Across the entire curve, credit spreads on JCPenney are exploding. The curve is inverted with the market indicating an almost 50% chance of default within the next 2 years (specifically in 2014 as opposed to pre-2013 Xmas). The stock price is collapsing further (though we suspect a gaggle of analysts calls to catch the accelerating knife - just as we saw last time). At $6.30, this is the lowest stock price since March 1981, on the back of yet another downgrade (this time with a $1 target) by none other than the same Mary-Ross Gilbert who proclaimed the most recent quarter a success and suggested buying the debt in just August.
Planned job cuts in the third quarter rose 25% from a year ago. With September jobs cuts up 19% from last year, it represented the fourth month in a row in which job cuts were higher than the same month last year. Despite the current trend, employers are on pace to cut roughly the same number of jobs that were cut last year. We already have declining real wages. Small businesses are geting wiped out by taxes, regulations, and Obamacare. These mega-corporations are firing thousands. Retail and restaurant sales are plunging. Consumers are scared straight and are reducing credit card debt. Government spending in states and localities is declining because they are required to balance their budgets. The Boomers are old, with no savings. They can no longer live in a delusionary credit bubble. Sounds like a reason to buy stocks.
It just keeps getting worse and worse for Bill Ackman. A few weeks after the epic humiliation, not to mention even more epic losses, he suffered on his now defunct JCP long position (despite ample warnings by the likes of Zero Hedge who said long ago JCP is merely a melting icecube and fast-track Chapter 11/7 candidate) all those who predicted (such as Zero Hedge back in January) that an epic HLF short squeeze would result in the aftermath of Ackman's Herbalife short announcement leading to Ackman's ultimate capitulation, have been proven correct. Moments ago, in a letter to investors, Bill Ackman just announced that he has covered over 40% of his Herbalife short position, with his forced buy-in explaining the endless move higher in Herbalife stock in recent weeks. The explanation of being forced out of nearly half of his position is amusing: "we minimize the risk of so-called short squeezes or other technical attempts by market manipulators to force us to cover our position." So Ackman is forced out by his Prime Brokers so as not to be forced out by market manipulators? That's an interesting explanation for what is a far simple situation: booking your paper losses.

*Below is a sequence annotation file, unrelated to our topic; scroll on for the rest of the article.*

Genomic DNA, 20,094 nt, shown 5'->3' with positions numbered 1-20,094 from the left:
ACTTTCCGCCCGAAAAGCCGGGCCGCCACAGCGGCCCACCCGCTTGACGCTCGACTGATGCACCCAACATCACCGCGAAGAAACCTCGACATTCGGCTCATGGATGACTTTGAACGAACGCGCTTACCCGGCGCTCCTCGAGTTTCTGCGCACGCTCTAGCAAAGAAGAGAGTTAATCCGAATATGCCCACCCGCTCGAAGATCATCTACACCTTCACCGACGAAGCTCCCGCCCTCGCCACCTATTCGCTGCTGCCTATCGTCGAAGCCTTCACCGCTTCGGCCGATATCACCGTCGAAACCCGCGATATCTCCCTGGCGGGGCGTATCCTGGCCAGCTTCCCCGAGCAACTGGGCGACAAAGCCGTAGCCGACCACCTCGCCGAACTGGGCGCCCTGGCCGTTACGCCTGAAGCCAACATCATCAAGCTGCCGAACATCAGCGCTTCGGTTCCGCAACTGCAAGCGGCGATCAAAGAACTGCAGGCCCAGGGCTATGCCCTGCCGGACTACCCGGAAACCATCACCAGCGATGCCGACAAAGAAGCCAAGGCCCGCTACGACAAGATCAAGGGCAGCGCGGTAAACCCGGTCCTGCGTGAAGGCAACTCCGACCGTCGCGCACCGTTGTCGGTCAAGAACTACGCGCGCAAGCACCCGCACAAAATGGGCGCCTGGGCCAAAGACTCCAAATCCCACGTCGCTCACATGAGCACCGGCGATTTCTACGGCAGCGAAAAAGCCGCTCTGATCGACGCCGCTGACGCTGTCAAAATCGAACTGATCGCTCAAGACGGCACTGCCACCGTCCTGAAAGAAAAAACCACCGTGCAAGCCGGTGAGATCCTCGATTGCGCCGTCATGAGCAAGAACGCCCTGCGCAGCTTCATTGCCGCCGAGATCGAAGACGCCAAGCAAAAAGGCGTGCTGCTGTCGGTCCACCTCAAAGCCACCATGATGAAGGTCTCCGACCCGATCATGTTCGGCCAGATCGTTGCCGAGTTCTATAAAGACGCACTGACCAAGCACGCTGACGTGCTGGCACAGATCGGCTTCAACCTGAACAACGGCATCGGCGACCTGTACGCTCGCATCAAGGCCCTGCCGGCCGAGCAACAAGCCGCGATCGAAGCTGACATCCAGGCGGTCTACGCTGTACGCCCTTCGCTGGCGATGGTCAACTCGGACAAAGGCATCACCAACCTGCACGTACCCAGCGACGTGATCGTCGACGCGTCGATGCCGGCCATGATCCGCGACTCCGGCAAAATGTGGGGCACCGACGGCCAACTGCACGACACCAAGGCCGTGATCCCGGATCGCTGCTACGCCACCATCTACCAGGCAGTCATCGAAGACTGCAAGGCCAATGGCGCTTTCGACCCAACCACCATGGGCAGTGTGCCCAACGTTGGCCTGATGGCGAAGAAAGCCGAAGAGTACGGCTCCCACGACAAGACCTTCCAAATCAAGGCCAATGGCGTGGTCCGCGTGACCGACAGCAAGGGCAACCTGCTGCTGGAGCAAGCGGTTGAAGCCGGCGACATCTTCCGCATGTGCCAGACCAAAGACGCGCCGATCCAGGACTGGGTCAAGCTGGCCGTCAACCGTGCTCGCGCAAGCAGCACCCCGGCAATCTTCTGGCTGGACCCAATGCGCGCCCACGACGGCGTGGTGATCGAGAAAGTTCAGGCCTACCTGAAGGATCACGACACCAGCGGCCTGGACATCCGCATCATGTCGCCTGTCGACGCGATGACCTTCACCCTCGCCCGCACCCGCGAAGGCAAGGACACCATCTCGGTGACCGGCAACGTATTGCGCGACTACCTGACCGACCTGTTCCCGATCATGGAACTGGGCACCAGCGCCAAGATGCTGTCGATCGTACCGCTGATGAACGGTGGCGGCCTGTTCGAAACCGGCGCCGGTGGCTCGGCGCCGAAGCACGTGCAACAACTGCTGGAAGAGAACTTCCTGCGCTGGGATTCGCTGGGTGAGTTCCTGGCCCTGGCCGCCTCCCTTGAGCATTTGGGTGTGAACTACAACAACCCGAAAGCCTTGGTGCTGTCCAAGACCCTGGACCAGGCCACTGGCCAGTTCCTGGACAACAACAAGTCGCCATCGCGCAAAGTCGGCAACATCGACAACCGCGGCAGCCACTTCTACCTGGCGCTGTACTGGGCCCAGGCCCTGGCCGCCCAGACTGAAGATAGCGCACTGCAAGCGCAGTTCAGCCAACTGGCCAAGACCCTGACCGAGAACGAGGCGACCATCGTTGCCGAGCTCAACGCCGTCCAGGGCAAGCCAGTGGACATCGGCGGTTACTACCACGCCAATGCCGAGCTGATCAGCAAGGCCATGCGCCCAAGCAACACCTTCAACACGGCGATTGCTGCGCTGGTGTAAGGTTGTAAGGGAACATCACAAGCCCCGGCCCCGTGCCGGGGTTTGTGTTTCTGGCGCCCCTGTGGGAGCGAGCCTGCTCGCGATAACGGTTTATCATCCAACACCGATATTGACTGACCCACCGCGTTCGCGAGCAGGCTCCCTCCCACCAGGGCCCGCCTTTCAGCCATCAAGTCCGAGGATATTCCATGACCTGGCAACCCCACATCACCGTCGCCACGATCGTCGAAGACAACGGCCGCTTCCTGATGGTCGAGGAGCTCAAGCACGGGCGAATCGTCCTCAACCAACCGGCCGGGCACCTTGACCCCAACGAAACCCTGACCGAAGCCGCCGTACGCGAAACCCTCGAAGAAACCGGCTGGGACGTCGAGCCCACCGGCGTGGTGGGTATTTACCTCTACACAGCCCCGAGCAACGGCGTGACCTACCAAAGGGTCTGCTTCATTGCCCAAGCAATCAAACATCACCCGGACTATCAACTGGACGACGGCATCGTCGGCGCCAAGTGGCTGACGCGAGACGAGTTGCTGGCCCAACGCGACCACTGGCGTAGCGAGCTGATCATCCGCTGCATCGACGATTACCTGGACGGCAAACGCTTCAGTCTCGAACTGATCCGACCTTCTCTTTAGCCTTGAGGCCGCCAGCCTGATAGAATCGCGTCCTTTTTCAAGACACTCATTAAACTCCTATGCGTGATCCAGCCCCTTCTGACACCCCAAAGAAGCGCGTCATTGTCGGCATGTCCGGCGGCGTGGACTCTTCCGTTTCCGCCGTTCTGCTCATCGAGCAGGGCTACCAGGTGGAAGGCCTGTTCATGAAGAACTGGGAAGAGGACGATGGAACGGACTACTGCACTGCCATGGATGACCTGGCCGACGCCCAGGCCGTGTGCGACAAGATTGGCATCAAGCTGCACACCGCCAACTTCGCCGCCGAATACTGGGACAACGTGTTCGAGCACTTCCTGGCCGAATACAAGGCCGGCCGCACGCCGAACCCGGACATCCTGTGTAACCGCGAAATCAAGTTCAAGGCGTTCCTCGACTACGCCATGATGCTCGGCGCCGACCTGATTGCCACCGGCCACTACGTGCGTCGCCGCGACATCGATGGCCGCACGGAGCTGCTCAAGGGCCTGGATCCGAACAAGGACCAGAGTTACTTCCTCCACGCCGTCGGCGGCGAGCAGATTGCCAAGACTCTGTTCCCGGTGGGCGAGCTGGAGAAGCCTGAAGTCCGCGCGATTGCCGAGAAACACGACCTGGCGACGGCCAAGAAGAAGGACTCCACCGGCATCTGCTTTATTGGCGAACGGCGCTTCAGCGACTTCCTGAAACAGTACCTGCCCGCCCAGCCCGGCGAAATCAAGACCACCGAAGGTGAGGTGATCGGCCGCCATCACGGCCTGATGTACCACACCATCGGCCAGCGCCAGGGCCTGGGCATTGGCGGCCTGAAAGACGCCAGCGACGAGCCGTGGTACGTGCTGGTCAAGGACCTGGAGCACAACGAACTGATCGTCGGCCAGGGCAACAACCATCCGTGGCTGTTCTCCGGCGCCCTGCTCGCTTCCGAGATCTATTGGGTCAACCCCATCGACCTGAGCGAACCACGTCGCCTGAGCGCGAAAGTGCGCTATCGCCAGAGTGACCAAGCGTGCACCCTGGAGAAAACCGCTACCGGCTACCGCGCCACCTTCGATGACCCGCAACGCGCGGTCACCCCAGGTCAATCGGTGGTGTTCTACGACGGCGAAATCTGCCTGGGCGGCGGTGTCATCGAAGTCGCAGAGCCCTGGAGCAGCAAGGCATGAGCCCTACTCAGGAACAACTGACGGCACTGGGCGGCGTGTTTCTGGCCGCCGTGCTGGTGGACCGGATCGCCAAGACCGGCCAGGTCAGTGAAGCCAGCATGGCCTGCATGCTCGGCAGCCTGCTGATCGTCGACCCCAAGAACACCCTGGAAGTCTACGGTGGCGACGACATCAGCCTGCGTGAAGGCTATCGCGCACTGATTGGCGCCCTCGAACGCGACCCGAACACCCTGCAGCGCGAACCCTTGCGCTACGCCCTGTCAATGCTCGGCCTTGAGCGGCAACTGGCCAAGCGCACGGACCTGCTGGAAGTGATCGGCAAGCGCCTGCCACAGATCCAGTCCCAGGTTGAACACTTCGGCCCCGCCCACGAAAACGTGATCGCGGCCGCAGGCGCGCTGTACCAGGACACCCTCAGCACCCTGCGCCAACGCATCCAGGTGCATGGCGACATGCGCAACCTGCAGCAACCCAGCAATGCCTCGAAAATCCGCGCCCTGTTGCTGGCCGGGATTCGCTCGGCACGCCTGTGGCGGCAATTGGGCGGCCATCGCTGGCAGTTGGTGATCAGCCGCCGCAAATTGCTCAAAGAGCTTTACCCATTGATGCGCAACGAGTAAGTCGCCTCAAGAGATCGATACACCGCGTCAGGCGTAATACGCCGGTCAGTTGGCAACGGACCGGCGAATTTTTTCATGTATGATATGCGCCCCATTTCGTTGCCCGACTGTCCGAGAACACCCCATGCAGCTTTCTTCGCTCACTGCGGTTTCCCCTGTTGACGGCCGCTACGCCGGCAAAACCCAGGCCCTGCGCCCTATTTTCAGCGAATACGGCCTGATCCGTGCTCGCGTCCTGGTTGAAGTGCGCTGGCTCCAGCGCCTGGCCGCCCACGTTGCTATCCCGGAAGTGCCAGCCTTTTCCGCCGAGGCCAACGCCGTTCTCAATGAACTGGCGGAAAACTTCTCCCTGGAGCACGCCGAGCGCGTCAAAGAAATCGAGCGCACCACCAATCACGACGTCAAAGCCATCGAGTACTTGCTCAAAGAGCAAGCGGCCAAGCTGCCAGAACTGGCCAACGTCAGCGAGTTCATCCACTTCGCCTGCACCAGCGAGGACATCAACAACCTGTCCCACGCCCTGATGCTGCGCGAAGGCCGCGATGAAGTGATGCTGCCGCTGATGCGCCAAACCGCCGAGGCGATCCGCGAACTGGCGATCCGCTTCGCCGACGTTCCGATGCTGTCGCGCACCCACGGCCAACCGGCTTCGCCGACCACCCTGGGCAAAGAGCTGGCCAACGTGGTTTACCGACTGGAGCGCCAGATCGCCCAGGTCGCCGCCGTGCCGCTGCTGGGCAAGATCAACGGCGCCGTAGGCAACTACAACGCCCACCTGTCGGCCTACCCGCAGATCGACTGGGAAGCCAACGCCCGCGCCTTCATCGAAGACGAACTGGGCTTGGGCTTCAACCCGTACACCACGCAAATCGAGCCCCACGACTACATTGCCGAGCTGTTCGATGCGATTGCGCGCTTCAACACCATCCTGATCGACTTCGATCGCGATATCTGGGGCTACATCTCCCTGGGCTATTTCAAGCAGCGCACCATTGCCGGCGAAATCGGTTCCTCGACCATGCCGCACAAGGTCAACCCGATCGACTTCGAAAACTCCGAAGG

Structural declines in miles driven, middle and working-class income and rising competition from dollar stores may be leading to Peak Walmart. Walmart's model of superstores built on the edge of town with an inventory/distribution system based on high turnover may have reached the point of diminishing returns. Peak Walmart may also presage Peak Mall Shopping and Peak Retail in general. The poaching of competitors' customers appears to be replacing real growth, and perhaps the impending demise of JC Penney is simply the first of many such victims of the retail shark pool.
Don't Blame Free Market Capitalism ... We Haven't Had It for a While